India is closely watching the five states — Uttar Pradesh, Punjab, Goa, Manipur and Uttarakhand — that are going to polls in February and March. The elections, in a way, will be the first real test for the Narendra Modi-led BJP government to see how people have judged its demonetisation drive.
At a time like this, the civic polls in Maharashtra may not evoke much interest among a lot of people, but the BJP top brass is taking it very seriously for the simple reason that these elections will be instrumental in deciding whether the Modi magic is still working.
Let’s just begin with some statistics. While 10 cities in Maharashtra will go to polls, the focus will be on the country’s richest civic body — the Brihanmumbai Municipal Corporation (BMC). The current term of the Mumbai, Thane, Bhiwandi-Nijampur, Ulhasnagar, Pune, Pimpri-Chinchwad, Nashik, Akola, Solapur, Amravati, Nagpur civic bodies will end by March 2017.
The total population of the state is more than 110 million, out of which the urban population is 40 million. Cities which are going to polls include Mumbai, Thane, Pune, Nasik, Nagpur, Pimpari-Chinchawad which covers a population of more than 20 million.
Most importantly, if the BJP chooses to go it alone in Maharashtra, it will have to fight against its alliance partner at the Centre, Shiv Sena. What’s more, it will be a direct contest between the two in Mumbai, Thane and Nasik. This could turn out to be a real indicator of how the urban population viewed demonetisation.
The Shiv Sena has openly criticised not only the BJP but the prime minister on the issue of demonetisation. The BJP, in turn, has promised rapid growth for Mumbai, where the Sena has been ruling (the corporation) undisputedly since 1997.
With all eyes set on Mumbai, the Sena may face its first biggest challenge if the BJP decides to fight the polls alone. The BMC election results over the years show that the Sena’s influence has declined. In 2002, it managed to get 97 out of 227 seats. This was followed by 82 in 2007 and just 75 in 2012.
In 2012, even though the MNS emerged as Sena’s biggest competitor, Uddhav Thackeray (with the help of BJP) managed to retain Mumbai. But this year it’s going to difficult. The 2014 assembly elections saw a sudden surge in the support for the BJP in the city. The saffron party managed to win 15 seats, whereas the Shiv Sena came second with 14 seats.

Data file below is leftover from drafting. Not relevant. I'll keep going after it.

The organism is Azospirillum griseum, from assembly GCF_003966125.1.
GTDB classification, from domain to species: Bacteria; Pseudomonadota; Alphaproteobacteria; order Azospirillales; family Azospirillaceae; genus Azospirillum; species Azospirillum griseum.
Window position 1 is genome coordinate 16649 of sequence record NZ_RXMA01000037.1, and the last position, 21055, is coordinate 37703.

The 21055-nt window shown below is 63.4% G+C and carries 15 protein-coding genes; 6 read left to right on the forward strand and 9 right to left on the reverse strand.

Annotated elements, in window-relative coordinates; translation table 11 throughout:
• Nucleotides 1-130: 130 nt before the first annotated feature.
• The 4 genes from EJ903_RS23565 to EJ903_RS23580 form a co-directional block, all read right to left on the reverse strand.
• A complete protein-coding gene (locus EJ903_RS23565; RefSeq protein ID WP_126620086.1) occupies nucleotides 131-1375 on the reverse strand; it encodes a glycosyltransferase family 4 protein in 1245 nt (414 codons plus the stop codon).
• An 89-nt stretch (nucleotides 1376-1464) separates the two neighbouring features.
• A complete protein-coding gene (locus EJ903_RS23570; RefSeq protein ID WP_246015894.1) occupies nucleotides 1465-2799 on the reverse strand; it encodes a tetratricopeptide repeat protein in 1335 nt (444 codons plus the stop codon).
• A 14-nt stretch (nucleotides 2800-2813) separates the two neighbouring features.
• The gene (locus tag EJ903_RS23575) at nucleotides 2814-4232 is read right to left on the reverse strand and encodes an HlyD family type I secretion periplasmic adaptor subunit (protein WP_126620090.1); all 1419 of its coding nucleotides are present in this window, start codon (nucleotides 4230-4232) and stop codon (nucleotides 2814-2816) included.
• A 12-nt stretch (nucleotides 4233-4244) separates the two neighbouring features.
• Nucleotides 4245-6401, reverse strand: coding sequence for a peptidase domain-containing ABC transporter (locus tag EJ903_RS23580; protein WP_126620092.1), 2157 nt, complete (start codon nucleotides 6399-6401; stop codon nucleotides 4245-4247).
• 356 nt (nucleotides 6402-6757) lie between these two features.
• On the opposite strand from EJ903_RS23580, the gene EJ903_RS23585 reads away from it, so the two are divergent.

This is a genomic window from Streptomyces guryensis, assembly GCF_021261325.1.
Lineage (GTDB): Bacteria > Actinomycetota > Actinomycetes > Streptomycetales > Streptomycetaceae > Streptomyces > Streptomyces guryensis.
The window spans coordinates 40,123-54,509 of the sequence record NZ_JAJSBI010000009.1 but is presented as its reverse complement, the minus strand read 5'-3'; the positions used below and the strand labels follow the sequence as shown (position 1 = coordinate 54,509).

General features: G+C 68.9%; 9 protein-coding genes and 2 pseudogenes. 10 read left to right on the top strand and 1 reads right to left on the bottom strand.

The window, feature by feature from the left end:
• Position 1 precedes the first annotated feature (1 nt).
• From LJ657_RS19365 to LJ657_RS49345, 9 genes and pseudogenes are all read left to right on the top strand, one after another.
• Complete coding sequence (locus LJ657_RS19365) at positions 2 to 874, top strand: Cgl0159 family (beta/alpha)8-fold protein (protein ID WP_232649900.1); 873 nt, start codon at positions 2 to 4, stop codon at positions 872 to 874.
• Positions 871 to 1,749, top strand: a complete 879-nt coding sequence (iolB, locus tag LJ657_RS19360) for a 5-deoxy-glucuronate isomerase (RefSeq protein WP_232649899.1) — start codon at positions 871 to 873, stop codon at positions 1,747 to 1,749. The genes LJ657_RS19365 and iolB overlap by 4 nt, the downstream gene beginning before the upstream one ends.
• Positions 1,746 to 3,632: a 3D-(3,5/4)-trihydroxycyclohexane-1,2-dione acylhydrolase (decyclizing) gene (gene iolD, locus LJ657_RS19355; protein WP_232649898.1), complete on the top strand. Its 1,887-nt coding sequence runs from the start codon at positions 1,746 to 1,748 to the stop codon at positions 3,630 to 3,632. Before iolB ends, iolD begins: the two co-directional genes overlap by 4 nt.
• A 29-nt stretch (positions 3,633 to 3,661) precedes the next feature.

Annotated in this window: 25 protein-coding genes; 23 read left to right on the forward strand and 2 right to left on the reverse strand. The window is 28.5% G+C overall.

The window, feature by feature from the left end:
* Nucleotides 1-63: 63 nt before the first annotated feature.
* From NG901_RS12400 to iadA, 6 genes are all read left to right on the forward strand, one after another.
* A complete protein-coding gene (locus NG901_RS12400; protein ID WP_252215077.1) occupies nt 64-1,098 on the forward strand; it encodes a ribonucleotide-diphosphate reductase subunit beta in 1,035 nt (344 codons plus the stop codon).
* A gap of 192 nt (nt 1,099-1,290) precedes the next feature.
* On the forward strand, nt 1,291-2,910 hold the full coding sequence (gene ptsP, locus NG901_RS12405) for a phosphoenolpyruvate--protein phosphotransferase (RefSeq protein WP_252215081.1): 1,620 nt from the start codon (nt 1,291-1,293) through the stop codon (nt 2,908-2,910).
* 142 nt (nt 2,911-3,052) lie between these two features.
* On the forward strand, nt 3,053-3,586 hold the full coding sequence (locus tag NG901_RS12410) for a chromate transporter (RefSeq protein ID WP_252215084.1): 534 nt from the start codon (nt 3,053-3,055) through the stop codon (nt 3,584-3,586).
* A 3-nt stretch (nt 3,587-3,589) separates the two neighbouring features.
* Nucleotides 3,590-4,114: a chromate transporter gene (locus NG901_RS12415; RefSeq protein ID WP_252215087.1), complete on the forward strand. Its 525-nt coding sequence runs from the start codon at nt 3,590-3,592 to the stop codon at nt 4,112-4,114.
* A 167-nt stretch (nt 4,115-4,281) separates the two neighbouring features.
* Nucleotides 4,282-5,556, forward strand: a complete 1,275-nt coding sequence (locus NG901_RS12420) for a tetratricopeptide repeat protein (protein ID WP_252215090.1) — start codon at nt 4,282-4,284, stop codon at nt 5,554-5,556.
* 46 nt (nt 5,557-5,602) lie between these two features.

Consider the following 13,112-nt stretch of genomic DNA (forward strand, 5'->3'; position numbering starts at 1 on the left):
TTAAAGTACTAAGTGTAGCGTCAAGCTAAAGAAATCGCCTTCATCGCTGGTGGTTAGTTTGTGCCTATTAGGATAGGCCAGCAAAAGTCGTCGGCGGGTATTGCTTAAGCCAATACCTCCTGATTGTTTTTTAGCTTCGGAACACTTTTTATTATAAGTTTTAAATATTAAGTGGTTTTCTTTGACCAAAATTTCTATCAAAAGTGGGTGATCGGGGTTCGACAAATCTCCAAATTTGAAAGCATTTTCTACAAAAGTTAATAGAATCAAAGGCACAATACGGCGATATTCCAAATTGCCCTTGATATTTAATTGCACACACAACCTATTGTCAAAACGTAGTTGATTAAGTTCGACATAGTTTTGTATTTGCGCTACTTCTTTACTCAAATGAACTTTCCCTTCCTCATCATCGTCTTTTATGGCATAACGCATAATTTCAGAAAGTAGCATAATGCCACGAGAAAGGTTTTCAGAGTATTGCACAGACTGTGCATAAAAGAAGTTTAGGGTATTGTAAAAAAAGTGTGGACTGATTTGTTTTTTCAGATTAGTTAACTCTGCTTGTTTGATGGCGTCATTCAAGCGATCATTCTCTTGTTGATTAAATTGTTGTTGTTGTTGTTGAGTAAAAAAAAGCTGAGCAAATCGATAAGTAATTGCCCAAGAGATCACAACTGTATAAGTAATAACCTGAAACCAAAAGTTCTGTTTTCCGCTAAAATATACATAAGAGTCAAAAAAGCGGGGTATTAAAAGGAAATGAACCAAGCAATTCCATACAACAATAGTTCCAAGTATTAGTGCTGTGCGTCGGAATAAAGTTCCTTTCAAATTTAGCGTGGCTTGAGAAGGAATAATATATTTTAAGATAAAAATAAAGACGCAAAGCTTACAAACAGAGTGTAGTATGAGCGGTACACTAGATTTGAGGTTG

Not only did the BJP manage to get a good number of votes across Mumbai, the party gave a tough fight and emerged as a close second in around 10 seats where they couldn’t manage a win. Again, the BJP not only has built a strong voter base with the help of Gujarati and north Indian voters, but also have educated middle-class Marathi voters in its stride. The BJP’s rise in a city like Mumbai has come as a bolt from the blue not only for the Shiv Sena but also for its identical twin, the MNS.
If the BJP and the Sena decide to fight the BMC polls separately, it will be a first in 20 years. Even though both the parties are saying they want to contest these elections together, it looks difficult at this point. And if at all they decide to get together, it will be the most unnatural alliance, notwithstanding the fact that the Sena is a key ally of the NDA government at the Centre. Back in 1996, the United Front (UF) government — a coalition of 13 parties — came to power at the Centre as a minority government with the support of the Congress party.
In her speech during the confidence motion in Parliament, BJP’s Sushma Swaraj had pointed out that the United Front and the Congress do not see eye to eye on almost all the issues and the BJP fails to understand how the two will be running this government together. So is the case with the BJP and the Shiv Sena at this point in time. The Sena has been regularly attacking Modi and the BJP. Be it the surgical strike, Kashmir unrest, terrorism, Make in India policy or demonetisation, not a single day has passed without the Sena mouthpiece Saamana having pulled up the government in its editorials.
It is believed that the Sena has been wary of the GST only because its leaders fear that it will take away the financial “independence” of local bodies such as the BMC, which earns nearly Rs 7,000 crore annually through its octroi tax collections.
The Shiv Sena even has problems with the much-awaited Mumbai Metro train project as it may cause some displacement in the party’s core areas. Many in the BJP feel that if they manage to beat the Sena in the BMC polls, they will be cutting the life line of the party. The BJP also knows it well that 2014 loss in Mumbai has dented the Sena’s confidence and would not like to lose this golden opportunity this time around they.
Luckily for Sena, there is no other challenger who can take advantage of the situation. Riddled with infighting, the Congress is yet to consolidate itself. So much so that the Gurudas Kamat-led fraction will be more than willing to contest against the Sanjay Nirupam fraction than fighting the BJP or the Sena. While MNS chief Raj Thackeray is still struggling with his form, the AIMIM and Samajwadi Party are too small to take on this challenge.
But one thing is for sure, whether the Sena and the BJP fight the coming civic polls together or against each other, Sena will not find it easy this time around. The BJP, on the other hand, is looking out for an opportunity to take this win as the financial capital of India’s thumps up to demonetisation.
By Sahil Joshi as published in dailyo.in